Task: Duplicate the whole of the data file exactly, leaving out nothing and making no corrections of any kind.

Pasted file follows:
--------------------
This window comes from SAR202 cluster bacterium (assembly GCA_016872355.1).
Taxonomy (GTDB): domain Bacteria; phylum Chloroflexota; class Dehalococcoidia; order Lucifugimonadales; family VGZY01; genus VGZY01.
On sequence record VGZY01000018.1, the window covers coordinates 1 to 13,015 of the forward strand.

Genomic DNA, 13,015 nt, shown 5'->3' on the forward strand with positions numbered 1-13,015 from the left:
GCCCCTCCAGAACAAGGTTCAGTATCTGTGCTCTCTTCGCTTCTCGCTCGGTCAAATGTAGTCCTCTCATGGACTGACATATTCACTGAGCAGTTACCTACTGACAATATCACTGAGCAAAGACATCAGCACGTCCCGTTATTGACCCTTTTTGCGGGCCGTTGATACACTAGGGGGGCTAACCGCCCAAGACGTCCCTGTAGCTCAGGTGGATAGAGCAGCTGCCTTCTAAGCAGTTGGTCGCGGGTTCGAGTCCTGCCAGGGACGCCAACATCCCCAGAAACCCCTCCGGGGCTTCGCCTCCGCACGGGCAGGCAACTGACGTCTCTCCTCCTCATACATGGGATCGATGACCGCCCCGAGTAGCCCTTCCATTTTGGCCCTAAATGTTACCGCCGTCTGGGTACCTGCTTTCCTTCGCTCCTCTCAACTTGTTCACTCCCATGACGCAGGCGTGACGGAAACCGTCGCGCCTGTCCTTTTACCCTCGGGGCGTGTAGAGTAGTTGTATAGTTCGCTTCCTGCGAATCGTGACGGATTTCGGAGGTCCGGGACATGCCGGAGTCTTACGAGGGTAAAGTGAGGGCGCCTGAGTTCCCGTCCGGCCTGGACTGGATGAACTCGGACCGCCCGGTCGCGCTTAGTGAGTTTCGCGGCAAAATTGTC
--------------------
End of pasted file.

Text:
This window comes from SAR202 cluster bacterium (assembly GCA_016872355.1).
Taxonomy (GTDB): domain Bacteria; phylum Chloroflexota; class Dehalococcoidia; order Lucifugimonadales; family VGZY01; genus VGZY01.
On sequence record VGZY01000018.1, the window covers coordinates 1 to 13,015 of the forward strand.

Genomic DNA, 13,015 nt, shown 5'->3' on the forward strand with positions numbered 1-13,015 from the left:
GCCCCTCCAGAACAAGGTTCAGTATCTGTGCTCTCTTCGCTTCTCGCTCGGTCAAATGTAGTCCTCTCATGGACTGACATATTCACTGAGCAGTTACCTACTGACAATATCACTGAGCAAAGACATCAGCACGTCCCGTTATTGACCCTTTTTGCGGGCCGTTGATACACTAGGGGGGCTAACCGCCCAAGACGTCCCTGTAGCTCAGGTGGATAGAGCAGCTGCCTTCTAAGCAGTTGGTCGCGGGTTCGAGTCCTGCCAGGGACGCCAACATCCCCAGAAACCCCTCCGGGGCTTCGCCTCCGCACGGGCAGGCAACTGACGTCTCTCCTCCTCATACATGGGATCGATGACCGCCCCGAGTAGCCCTTCCATTTTGGCCCTAAATGTTACCGCCGTCTGGGTACCTGCTTTCCTTCGCTCCTCTCAACTTGTTCACTCCCATGACGCAGGCGTGACGGAAACCGTCGCGCCTGTCCTTTTACCCTCGGGGCGTGTAGAGTAGTTGTATAGTTCGCTTCCTGCGAATCGTGACGGATTTCGGAGGTCCGGGACATGCCGGAGTCTTACGAGGGTAAAGTGAGGGCGCCTGAGTTCCCGTCCGGCCTGGACTGGATGAACTCGGACCGCCCGGTCGCGCTTAGTGAGTTTCGCGGCAAAATTGTC